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Headway leads Ashes concussion debate Main Image

Headway leads Ashes concussion debate

Tue 20 Aug 2019

Concussion in sport has once again hit the headlines, with Headway's Chief Executive Peter McCabe and Deputy Chief Executive Luke Griggs talking on BBC News at Six, Sky Sports and Sky News about the issue.

This comes after Australian batsman Steve Smith was hit by 92mph bouncer, before being assessed by a team doctor and returning to bat.

The following morning, Smith was diagnosed with a delayed concussion, ruling him out for the remainder of the match.

Speaking on BBC News at 6, Luke Griggs said: "Concussion is notoriously difficult to diagnose, particularly in a short space of time. Many of the symptoms are hidden and require the player to be honest, such as nausea or blurred vision."

Headway's statement, which called for improved concussion protocols in the sport, appeared in nine national media outlets spread across both print and online, including The Guardian, The Daily Telegraph and The Times.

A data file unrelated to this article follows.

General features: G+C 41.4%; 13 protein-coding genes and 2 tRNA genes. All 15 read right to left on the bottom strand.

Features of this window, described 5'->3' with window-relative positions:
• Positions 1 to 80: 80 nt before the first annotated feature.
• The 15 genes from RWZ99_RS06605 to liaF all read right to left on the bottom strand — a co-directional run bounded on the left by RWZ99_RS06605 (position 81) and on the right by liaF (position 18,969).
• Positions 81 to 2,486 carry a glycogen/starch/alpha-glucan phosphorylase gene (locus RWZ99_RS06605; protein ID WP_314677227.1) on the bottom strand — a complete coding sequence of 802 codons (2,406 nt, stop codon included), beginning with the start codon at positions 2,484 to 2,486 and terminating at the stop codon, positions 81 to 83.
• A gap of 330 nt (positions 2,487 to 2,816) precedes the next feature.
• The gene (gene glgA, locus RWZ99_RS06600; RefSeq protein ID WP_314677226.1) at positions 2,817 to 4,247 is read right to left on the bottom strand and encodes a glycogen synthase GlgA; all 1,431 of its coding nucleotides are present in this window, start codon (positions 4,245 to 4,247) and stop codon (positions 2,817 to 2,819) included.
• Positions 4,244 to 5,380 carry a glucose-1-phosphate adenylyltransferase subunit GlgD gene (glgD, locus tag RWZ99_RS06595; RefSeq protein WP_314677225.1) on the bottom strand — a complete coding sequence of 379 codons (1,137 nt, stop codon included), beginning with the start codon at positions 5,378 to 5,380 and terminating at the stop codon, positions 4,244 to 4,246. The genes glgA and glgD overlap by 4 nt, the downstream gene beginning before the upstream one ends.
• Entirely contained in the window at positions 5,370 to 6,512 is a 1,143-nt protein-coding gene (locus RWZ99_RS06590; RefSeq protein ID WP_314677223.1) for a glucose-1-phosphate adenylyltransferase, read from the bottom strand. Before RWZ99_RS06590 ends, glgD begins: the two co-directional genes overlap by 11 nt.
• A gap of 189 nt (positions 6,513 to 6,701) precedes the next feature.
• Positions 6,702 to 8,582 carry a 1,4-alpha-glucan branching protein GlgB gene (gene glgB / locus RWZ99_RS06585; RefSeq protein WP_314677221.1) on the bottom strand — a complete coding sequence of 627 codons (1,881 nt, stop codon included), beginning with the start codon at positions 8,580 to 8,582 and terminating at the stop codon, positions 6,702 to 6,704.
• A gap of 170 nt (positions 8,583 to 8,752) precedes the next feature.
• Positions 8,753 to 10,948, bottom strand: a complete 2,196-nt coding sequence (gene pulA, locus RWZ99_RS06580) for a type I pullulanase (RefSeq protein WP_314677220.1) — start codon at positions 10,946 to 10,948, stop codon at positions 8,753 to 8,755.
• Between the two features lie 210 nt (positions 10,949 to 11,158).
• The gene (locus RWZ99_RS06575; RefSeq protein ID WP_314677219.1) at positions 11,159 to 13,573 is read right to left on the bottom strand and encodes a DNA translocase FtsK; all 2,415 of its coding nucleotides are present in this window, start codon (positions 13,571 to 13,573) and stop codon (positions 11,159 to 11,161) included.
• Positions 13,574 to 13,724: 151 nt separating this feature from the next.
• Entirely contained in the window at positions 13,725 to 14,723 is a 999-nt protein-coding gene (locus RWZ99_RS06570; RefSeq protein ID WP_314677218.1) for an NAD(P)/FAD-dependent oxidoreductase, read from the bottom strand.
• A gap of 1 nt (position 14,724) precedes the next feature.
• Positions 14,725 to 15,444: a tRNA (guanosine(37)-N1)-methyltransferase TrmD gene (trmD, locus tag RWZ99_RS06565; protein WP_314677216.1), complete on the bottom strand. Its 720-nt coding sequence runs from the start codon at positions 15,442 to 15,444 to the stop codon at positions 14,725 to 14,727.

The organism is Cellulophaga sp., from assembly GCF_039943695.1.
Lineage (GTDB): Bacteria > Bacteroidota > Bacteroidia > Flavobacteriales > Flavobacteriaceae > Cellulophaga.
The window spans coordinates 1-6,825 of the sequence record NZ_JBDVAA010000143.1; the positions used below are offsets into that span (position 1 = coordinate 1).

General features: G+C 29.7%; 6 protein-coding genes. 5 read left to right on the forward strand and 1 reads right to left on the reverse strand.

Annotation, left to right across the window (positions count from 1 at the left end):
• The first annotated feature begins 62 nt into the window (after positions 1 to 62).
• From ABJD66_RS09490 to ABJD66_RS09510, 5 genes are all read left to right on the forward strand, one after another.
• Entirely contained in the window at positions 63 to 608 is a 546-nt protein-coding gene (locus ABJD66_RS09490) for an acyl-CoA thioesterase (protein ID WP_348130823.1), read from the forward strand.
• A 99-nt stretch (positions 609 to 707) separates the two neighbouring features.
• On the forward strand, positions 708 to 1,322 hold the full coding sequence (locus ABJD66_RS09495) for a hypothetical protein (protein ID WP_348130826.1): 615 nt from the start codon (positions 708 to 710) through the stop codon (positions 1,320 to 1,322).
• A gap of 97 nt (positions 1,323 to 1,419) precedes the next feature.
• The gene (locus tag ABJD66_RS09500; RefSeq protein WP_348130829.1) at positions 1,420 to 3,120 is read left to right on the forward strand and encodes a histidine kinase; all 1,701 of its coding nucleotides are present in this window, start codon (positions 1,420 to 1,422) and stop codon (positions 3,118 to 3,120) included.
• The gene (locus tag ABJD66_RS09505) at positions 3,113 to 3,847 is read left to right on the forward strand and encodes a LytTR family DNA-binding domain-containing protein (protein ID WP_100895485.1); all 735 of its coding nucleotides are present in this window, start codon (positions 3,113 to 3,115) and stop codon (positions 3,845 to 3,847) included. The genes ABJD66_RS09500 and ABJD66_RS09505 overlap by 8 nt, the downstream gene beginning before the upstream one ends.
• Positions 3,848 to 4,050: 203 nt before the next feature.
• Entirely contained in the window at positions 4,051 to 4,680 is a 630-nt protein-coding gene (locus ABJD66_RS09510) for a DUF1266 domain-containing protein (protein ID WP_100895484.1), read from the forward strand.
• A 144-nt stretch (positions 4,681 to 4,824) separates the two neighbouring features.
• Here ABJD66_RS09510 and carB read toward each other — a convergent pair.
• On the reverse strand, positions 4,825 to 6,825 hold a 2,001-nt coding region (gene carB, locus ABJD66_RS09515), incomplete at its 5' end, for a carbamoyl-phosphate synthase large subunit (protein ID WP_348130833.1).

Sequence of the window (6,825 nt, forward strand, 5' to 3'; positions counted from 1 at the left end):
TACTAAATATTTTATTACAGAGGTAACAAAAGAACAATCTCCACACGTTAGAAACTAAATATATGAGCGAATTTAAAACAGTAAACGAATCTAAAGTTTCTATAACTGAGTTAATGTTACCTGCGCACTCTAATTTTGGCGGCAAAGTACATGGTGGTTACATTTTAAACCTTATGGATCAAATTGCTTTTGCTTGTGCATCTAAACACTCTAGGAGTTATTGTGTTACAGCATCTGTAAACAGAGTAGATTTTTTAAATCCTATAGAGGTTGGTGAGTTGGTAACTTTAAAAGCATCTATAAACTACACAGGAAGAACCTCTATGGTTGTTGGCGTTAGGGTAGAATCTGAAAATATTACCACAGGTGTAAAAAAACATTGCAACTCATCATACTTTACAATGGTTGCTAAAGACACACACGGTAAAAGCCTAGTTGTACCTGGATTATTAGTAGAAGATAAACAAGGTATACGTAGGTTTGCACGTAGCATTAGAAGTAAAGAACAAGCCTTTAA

The statement read:

"What this incident highlights is that no test for concussion is foolproof. The signs can be delayed for several hours and sometimes even a couple of days. You cannot take any risks with concussion, which is why we have always said that all sports have to take an ‘if in doubt, sit it out’ approach.

“Cricket has been caught on the back foot a little bit with concussion. We thought it was an American football, rugby or football issue, but we are slowly beginning to realise that it affects all sports.

“The reaction time of a batsman facing a 90 mph-plus delivery is incredibly small and yet it is absolutely vital they are fully concentrated. But with concussion the vision can be blurred, and the brain can be slow at processing information. That leads to delayed reaction times, and that is just incredibly dangerous.

“But if there is even an hint of concussion when someone is bowling at 90 mph, there is absolutely no way a player should be on the pitch. Cricket may need to consider this, while making it abundantly clear that players should have absolutely no say in the decision."

Tabloids that covered the story included The Sun and Daily Mail, as well as 180 local publications.


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